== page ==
After a short discussion during which he told me with a slight but unmistakable German accent that he was from Swaziland where he owned a photographic business, I turned to his companion.
‘You have a bluish mark on your left knee that you’ve had since you were a child. It’s ash under your skin, the remnants of a graze that you got when you fell on your driveway while running to catch the school bus.’
The couple, both of whom were wearing jeans, glanced at each other, the sort of glance that sometimes makes you think of taking a step backwards. After all, the gentleman was armed with a stick.
‘Yes, but how do you know that?’ the grey-haired woman asked.
‘I was sitting in the school bus when you fell while running down your driveway to catch the bus. I was your next-door neighbour at Illovo. As a child, you were always so proud of the blue mark on your knee.’
We reminisced about our morning transport routine as school kids, being picked up every morning by the yellow bus driven for years by a moustachioed Indian driver by the name of Acha. He drove the bus all over the estate to pick up school children, delivered them to schools in Warner Beach and Amanzimtoti, and deposited them back outside their homes in the afternoon.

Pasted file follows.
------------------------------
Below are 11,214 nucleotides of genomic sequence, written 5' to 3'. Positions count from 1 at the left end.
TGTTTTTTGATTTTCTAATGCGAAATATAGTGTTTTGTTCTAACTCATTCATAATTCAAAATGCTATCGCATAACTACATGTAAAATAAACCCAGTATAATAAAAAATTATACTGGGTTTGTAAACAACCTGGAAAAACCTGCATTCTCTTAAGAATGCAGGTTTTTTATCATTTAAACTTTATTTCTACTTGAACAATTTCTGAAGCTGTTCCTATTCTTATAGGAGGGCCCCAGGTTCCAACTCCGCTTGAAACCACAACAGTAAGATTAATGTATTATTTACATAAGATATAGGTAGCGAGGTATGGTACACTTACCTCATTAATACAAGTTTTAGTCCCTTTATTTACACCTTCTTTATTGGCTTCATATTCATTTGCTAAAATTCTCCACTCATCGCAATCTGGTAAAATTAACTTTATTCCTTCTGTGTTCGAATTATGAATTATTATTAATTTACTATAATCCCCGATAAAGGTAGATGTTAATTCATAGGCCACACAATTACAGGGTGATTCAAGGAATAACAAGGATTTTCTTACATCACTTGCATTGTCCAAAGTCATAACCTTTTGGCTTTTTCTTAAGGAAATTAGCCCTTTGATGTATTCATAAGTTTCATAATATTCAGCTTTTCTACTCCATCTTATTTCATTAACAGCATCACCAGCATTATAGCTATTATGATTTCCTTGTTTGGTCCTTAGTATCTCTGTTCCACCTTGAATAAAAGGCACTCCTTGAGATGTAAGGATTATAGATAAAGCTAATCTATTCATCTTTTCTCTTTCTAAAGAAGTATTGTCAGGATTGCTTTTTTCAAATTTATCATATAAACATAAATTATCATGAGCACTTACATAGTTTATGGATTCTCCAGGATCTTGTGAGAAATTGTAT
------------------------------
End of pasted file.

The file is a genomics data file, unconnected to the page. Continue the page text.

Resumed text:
When Francis walked onto the vehicle display stand all those years later, I recognised her as a result of several pointers that red-flagged themselves during our introductory discussion.
I knew from my sisters and her sister Elizabeth that Francis had qualified as a nursing sister and was living in Swaziland where she worked in a photographic business owned by a man of German descent.
She and Chris had travelled up to Emalahleni (place of coal) from Mbabane to do some shopping. They were leaving Africa for Germany within weeks.
Shark attack memories
Now here’s where true life becomes stranger than fiction: many years before, Chris and Francis – both of whom were fanatical divers – were in Mozambique indulging in their passion. During one of their dives, Chris lost his leg to a shark. Although this fact was not mentioned during our discussion, it seems logical to me to assume that Francis’ medical training could well have been the difference between Chris losing his leg or his life.
They found out later that the campsite they had thought themselves lucky to secure on arrival at the camp had been vacated shortly before by the family of someone who had been killed by a shark off the beach where Chris had been attacked. No one breathed a word to them about the earlier attack.
So you see, sugar mill by-products – be they ash, soot or even bagasse – can act as memory joggers for those of us who need such aids. Soot, of course, is probably a thing of the past if one considers the relatively rigorous pollution standards now on the statute books. But then again, bits of the old Illovo sugar mill were transported to Eston for use in another mill.
Ummmmm, does anyone know someone who lives near that mill……..?
For more on the early years of the sugar industry in KZN, click here .